4.2. Condensed Tannin–Protein Complexes and Reductions in Urinary N Excretions

Once plant tissues are chewed or degraded during microbial digestion, CT are released from vacuoles and bind to plant salivary and microbial proteins forming insoluble complexes in the rumen [90]. These complexes reduce protein solubilization and protect dietary proteins from microbial hydrolysis and deamination in the rumen, reducing the susceptibility of forage protein to microbial degradation [91]. In addition, CT can form complexes with extracellular and cell coat enzymes of proteolytic bacteria, inhibiting their activity and reducing protein degradation [92]. As a result, there is an increased outflow of undegraded plant protein to the intestines, and reductions in ruminal NH3 concentrations [93,94,95]. The CT–protein complexes are stable over the pH range from 3.5 to 7.0 but can dissociate in the abomasum and anterior duodenum at a lower pH [96], releasing proteins for gastric and peptic digestion and increasing the proportion of plant amino acids available for postruminal absorption [97], increasing the efficiency of N utilization by the ruminant.
The formation of the CT–protein complex is due to hydrogen bonding interactions between the hydroxyl groups (–OH) of the CT molecule and the amino group (–NH2) of peptides (Figure 2), or by hydrophobic interactions between the phenol ring and the carboxyl group (–COOH) of proteins [90]. These are weak associations involving noncovalent CT–macromolecule interactions. The formation of such complexes depends on the structure of both the protein and the specific CT in the plant or plant part, the isoelectric point of the protein, the pH in the gastrointestinal tract, and the tannin–protein molar ratios [85].
Different studies have determined that as CT concentration or MW and mean degree of polymerization increase, the protein precipitation capacity of CT also increases [98,99]. AufrèRe et al. [100] found a negative correlation between N solubility and CT concentration, PD/PC ratio, mean degree of polymerization, and cis/trans ratio for three sainfoin varieties at several harvests.
Biochemical mechanisms of bonding between polyphenols and macromolecules also involve irreversible covalent interactions mediated by oxidation of phenolic compounds with the formation of o-quinones or o-semi-quinones, or through the cleavage of proanthocyanidin bonds with the formation of carbocations [101]. Covalent interactions have received less attention than noncovalent interactions, although they have been demonstrated between polyphenols and individual amino-acids [101].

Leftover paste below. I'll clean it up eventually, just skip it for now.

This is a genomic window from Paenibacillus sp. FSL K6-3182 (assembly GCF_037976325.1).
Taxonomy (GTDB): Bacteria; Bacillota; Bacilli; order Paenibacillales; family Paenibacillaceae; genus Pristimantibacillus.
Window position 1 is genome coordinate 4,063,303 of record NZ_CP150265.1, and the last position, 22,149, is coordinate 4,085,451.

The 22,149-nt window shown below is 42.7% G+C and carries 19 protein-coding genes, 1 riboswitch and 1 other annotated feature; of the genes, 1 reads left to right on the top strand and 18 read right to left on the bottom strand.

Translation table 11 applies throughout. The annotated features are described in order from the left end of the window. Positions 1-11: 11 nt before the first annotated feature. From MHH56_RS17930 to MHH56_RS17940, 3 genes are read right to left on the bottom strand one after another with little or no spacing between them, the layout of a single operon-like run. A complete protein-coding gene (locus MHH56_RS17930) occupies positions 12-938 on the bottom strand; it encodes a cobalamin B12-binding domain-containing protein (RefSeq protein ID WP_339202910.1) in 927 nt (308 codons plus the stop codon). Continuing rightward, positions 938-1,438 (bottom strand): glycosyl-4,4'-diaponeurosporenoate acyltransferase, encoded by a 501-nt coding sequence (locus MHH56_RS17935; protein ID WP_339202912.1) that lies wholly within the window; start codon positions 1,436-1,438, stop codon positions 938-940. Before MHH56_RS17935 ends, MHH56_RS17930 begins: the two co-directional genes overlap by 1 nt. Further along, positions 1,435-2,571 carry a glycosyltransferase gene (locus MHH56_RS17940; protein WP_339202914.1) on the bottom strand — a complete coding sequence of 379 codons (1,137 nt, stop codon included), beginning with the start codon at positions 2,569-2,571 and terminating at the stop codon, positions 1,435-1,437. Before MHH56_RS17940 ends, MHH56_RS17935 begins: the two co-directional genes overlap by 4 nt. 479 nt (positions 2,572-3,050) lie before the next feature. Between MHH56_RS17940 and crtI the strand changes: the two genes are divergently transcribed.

Condensed tannins in birdsfoot trefoil have average molecular weights of 4400 Da [102], with a degree of polymerization in the range of 6 to 14 of predominantly PC type subunits [90], while sainfoin’s CTs are predominantly constituted of PD monomers with a mean MW of 5100 Da [102], with polymer sizes that vary between 4–12 subunits [90]. Thus, differences between the molecular structure of CT between birdsfoot trefoil and sainfoin may result in different effects on protein degradability because they differ in binding capacities and affinities for plant, microbial, and mammalian proteins during herbivory. This may explain the higher protein precipitation capacity reported for sainfoin’s CT relative to CT from birdsfoot trefoil [102].
Sainfoin has been found to decrease urinary N losses by ruminants [87,103]. Several in vitro [104] and in vivo studies [87,105,106] have reported reductions in ruminal protein degradation, ruminal NH3 concentrations, and urinary N excretion of substrates incubated with sainfoin or of sheep fed sainfoin relative to animals receiving polyethylene glycol (PEG), a polymer that binds to CT more readily than protein [107]. Condensed tannins in sainfoin may also enhance ruminant nutrition relative to other perennial legumes such as alfalfa [69]. In an in vitro study, Williams et al. [108], found that NH3 concentrations were lower when sainfoin was incubated in continuous cultures than when alfalfa (a nontanniferous legume) was used as the substrate. However, NH3 was not different between birdsfoot trefoil and alfalfa in this study. Similar results were obtained later by Grosse Brinkhaus et al. [109], who observed a 21% reduction in blood urea N and a 38% lower urinary N when dairy cows were fed sainfoin than when they were fed alfalfa pellets; and Lagrange et al. [74] reported that yearlings heifers consuming sainfoin or birdsfoot trefoil showed a 40% reduction in urinary N concentration relative to those grazing alfalfa, diverting more of the N to feces, thereby reducing the loss of N as ammonia into the atmosphere. This study also demonstrated that the partial replacement of alfalfa by sainfoin and birdsfoot trefoil in 2-way or 3-way choices was also effective in reducing the urinary N concentrations of beef heifers. Similarly, Aufrère et al. [110] showed in vitro that mixing sainfoin with alfalfa could be an efficient way to reduce the N solubility of pure alfalfa. Finally, tannin-containing hays have also shown potential to reduce urinary urea N excretion, increase N retention, and reduce enteric CH4 emissions from beef cattle, suggesting that CTs remain active during the process of forage conservation [111]. Thus, ecoregions around the world where legume supply is limited during certain times of the year, such as spring or winter, could benefit from the provision of CTs through the use of preserved forages.